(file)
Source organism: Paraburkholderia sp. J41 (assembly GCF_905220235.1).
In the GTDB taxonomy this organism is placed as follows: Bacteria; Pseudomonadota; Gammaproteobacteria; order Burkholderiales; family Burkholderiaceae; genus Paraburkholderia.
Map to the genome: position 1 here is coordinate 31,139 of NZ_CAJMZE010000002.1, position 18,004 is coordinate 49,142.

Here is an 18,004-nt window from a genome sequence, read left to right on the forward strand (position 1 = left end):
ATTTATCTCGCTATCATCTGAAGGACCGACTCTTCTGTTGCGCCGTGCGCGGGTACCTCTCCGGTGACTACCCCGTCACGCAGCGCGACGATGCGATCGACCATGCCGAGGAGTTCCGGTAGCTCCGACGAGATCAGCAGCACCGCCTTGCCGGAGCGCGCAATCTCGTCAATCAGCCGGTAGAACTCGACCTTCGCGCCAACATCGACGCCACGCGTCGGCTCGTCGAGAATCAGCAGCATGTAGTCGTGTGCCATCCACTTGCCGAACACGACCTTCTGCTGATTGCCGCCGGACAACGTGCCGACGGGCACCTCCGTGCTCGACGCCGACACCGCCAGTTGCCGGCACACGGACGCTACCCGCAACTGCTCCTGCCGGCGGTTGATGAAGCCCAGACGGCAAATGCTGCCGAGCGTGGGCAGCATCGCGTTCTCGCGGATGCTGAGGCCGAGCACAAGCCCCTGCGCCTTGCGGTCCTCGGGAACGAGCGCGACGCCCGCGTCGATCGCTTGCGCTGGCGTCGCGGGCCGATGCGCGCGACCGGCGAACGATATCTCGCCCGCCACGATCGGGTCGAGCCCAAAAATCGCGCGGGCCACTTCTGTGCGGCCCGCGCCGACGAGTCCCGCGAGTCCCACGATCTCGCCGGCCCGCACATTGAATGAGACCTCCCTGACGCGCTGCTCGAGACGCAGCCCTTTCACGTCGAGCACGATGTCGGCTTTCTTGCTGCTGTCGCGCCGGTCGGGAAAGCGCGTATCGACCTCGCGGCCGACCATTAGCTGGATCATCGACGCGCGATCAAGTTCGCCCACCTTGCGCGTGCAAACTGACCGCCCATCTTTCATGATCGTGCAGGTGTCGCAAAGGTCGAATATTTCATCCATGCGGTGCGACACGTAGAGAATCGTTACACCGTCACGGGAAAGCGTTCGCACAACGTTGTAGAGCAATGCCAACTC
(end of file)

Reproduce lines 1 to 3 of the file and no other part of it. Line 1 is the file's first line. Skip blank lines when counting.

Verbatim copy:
Source organism: Paraburkholderia sp. J41 (assembly GCF_905220235.1).
In the GTDB taxonomy this organism is placed as follows: Bacteria; Pseudomonadota; Gammaproteobacteria; order Burkholderiales; family Burkholderiaceae; genus Paraburkholderia.
Map to the genome: position 1 here is coordinate 31,139 of NZ_CAJMZE010000002.1, position 18,004 is coordinate 49,142.